Home > business, litigation, Real Estate, Uncategorized > They Did What? Real Estate Legal News: Be Careful What you Record Against Real Estate.

They Did What? Real Estate Legal News: Be Careful What you Record Against Real Estate.

Yesterday an Oregon Couple plead guilty to filing “retaliatory liens” on the property of a federal judge and other government officials.  The liens exceeded $100 Million.

The couple allegedly filed the liens while charges were pending against them for unpaid taxes.

Absurd.

Can you imagine going to a closing on your home, or refinancing a mortgage and hearing from your lender or title insurance company, “sorry, we can’t assist in closing on your home until the $100 Million lien is removed.”

Yet, this happens.

I’ve previously written about these real life “Paper Terrorists” as described by one federal prosecutor.

Most who regularly work in the real estate industry aren’t in realistic danger of being labeled a “Paper Terrorist”.  However, there are real dangers to be aware of when recording liens (or any document) against real estate.

A typical example is a contractor or tradesman who believes his company is owed money and wants to file a lien against the real estate where he provided his services.

Michigan law permits a contractor to file such a lien if the procedures set forth in the Michigan Construction Lien Act are substantially complied with.

However, if the lien isn’t filed “in good faith” you could get sued for “slander of title”.

Slander of title isn’t just a danger for contractors filing liens. it is really a caution for anyone in the real estate industry recording any document against real estate. See a January 21st, 2016 court of appeals decision brought by a landowner against the City of East Grand Rapids for recording an affidavit affecting real estate under MCL  565.451a   – 208 Pioneer Club Rd. Se Llc v. City of E. Grand Rapids, 2016 Mich. App. LEXIS 124, *2 (Mich. Ct. App. Jan. 21, 2016).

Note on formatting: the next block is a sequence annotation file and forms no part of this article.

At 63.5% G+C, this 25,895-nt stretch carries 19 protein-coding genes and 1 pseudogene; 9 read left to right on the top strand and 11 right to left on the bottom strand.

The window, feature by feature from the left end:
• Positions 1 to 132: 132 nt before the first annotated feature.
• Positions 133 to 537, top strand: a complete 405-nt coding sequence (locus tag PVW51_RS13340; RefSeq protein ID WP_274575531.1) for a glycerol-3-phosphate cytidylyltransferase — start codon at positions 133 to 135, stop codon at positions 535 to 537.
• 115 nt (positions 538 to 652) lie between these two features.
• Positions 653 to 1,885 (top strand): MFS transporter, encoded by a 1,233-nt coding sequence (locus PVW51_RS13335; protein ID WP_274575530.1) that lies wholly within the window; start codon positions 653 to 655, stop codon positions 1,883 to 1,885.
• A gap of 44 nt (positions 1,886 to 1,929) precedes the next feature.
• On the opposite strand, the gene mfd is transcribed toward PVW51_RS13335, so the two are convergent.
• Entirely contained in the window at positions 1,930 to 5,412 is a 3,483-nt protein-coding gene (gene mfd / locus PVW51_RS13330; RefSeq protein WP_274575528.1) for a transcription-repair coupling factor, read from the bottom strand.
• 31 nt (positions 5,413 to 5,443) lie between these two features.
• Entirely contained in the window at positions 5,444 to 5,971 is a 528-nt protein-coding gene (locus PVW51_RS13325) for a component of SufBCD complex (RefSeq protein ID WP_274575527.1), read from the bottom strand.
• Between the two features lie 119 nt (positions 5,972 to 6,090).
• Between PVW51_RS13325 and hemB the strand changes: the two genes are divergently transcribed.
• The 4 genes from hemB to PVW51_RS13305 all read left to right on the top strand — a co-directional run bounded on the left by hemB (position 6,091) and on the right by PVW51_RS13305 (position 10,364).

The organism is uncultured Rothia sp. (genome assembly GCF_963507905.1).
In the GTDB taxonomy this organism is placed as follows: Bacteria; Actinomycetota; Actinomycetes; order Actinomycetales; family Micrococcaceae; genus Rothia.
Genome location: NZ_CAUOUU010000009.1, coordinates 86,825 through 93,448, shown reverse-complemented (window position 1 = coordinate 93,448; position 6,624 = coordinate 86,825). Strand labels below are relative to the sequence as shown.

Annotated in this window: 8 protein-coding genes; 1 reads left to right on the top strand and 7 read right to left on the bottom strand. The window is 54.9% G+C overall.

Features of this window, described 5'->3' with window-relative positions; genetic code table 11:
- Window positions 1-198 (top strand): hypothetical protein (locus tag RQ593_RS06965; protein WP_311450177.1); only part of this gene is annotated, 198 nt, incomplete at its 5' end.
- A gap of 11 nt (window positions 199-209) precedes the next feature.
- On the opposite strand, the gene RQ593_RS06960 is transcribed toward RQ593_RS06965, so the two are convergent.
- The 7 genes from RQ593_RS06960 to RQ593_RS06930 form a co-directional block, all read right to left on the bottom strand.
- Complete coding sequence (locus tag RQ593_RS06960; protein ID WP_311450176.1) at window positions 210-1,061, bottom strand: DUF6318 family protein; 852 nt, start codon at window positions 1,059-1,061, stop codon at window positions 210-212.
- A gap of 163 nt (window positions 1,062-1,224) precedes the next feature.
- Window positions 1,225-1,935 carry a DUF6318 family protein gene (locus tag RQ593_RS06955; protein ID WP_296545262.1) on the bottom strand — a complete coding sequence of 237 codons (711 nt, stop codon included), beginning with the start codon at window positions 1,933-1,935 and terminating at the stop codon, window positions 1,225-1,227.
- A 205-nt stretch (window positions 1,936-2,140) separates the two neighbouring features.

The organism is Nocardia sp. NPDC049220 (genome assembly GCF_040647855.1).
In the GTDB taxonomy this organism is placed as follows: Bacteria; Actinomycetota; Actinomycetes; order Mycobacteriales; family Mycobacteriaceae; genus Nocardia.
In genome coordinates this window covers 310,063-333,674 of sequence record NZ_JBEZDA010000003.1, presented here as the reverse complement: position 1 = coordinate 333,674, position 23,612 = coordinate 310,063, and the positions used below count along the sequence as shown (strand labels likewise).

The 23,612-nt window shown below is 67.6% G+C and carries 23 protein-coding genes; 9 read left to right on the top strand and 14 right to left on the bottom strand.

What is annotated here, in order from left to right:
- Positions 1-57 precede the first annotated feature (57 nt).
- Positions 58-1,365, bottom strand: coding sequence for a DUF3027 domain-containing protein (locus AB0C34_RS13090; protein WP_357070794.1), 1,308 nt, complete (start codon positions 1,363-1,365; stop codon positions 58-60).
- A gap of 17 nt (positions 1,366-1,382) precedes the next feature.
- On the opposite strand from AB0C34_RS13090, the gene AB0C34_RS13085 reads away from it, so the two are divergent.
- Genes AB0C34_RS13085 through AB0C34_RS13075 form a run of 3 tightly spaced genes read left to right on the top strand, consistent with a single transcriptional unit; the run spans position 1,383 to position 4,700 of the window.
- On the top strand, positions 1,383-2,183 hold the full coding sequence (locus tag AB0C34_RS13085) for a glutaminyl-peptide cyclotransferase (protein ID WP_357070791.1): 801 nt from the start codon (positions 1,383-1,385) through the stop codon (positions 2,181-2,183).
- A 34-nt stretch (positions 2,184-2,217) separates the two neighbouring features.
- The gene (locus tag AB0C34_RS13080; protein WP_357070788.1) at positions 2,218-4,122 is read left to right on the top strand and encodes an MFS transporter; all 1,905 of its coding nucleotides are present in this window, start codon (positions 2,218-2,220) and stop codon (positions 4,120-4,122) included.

In that case, the Court of appeals affirmed the lower court’s ruling dismissing the slander of title claim. However, the practical point to consider is that it still cost the City attorney fees fighting the lawsuit and appeal.

Slander of Title

Slander of title at common law means that an individual or company maliciously published false statements that disparaged a plaintiff’s right in property, causing special damages. B & B Inv. Grp. v. Gitler, 229 Mich. App. 1, 8, 581 N.W.2d 17, 20 (1998).

Broken down, the elements that make up slander of title are:

  • Malice,
  • False statements
  • disparage your rights in property; and
  • cause special damages. (typically include costs of a lawsuit)

Slander of title is a common cause of action filed in response to a contractor who threatens to put a lien on property for non-payment.  However, in order to succeed on a claim of slander of title all elements must be proven, including “malice” –

In my example of the contractor seeking to file a lien –  the question needs to be asked:

Are you  (contractor) recording a lien on the property simply to force payment, even though you know you probably aren’t entitled to file the lien? 

Takeaway:  Whenever considering to record anything against real estate that you don’t own, you should consult with legal counsel.

Questions? 

E-mail: Jeshua@dwlawpc.com

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